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hormonal infertility

Hormonal Infertility
IHR provides effective treatment programs for hormonal infertility.

There are a variety of hormonal abnormalities that can lead to infertility. Examples are hypothyroidism (low thyroid function), hyperprolactinemia (high male hormone levels) and luteal phase defect (low progesterone levels). Our physicians are experts in treating these and other endocrinological abnormalities. The IHR experts work closely with couples undergoing the many different types of assisted fertility treatments available. We are renowned for our specialized knowledge and high infertility success rates even in difficult cases. IHR's expertise in hormonal infertility lies in our willingness and ability to individualize our approach to best suit each and every one of our patients. If you have any questions as you review the material on hormonal infertility, please contact us for a FREE Hormonal Infertility E-Mail Consultation.

Hormonal Imbalance is one of the leading cause of female infertility. The woman’s inability to ovulate and regulate hormone levels cause a production of too much or too less of one particular hormone. This hormonal imbalance is manifested by symptoms that are easily detected allowing for treatment to begin as soon as possible. These symptoms include irregular menstrual cycles, excessive bleeding or very little bleeding, abdominal and pelvic cramps, absence of menstrual period for stretches of time and excessive weight gain and loss.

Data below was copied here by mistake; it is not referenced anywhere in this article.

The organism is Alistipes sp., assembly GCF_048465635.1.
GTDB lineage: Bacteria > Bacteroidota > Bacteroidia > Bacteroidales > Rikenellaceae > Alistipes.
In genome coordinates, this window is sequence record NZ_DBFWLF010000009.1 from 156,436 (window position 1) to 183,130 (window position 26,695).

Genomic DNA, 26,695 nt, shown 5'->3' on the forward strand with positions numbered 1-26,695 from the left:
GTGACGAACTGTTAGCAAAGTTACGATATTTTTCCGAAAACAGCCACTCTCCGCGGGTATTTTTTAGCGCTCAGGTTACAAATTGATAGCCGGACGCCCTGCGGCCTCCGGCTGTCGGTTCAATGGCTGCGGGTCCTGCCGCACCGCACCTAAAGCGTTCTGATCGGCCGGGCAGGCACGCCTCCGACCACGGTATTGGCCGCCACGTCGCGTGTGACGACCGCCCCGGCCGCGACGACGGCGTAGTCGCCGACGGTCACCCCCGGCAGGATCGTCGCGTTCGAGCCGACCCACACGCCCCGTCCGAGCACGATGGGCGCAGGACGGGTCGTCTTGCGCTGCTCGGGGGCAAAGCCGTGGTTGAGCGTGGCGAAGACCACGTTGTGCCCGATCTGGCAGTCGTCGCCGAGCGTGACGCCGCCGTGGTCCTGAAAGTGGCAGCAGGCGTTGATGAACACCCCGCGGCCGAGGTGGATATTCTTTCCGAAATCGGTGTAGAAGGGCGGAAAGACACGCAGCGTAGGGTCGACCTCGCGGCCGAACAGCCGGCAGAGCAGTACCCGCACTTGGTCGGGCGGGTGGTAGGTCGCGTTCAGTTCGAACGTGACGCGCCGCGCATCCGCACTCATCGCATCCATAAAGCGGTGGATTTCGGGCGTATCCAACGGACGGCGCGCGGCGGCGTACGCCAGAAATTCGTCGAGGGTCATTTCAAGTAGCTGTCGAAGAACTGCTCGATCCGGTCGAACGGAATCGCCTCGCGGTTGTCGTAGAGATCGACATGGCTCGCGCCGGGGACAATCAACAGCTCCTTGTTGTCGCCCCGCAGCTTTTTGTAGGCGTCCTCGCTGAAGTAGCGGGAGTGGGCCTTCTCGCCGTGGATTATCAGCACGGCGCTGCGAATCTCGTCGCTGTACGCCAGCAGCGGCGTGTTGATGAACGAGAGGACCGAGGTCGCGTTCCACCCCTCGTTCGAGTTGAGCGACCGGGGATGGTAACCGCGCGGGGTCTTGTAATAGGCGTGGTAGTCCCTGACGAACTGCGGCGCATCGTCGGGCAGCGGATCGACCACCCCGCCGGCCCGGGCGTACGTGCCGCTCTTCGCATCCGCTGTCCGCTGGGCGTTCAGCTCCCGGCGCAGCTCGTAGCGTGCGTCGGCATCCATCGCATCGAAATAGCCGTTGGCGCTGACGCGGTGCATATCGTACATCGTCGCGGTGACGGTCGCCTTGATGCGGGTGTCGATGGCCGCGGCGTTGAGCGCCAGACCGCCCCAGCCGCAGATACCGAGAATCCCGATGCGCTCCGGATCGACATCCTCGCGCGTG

The following can result in hormonal imbalances: Glandular problems like thyroid, pituitary and hypothalamus glands problems. These glands are the primary glands that are responsible in creation and production of reproductive hormones. They can be affected by birth-control pills intake, stress and diseases like hypothyroidism. Once problems are encountered in either of these glands, an imbalance will prevent complete ovulation process to take place, thus the difficulty in conception.

Ovulatory disorder like overproduction of “Prolactin”. Like glandular problems, overproduction of “Prolactin” leads to the disruption of hormonal levels. Prolactin is a milk-producing hormone that suppresses and interferes with ovulation. The incomplete ovulation cycle called anovulation causes the over production of androgens. These androgens are termed as “male hormones”, overproduction of these, particularly testosterone, result in a lesser production of estrogen that marks and signals the ovulation process.

Polycystic Ovarian Syndrome (PCOS) condition is marked by multiple growths of cysts in the ovaries, resulting in a hormonal imbalance and menstruation back flows. Less production of estrogen and progesterone necessary for ovulation results in lower egg quality and failure of eggs to mature. These failed to mature eggs become cysts and line the outer and inner ovaries. Also, PCOS beckons the high production of insulin resulting in a type II diabetes condition and increased production of androgen.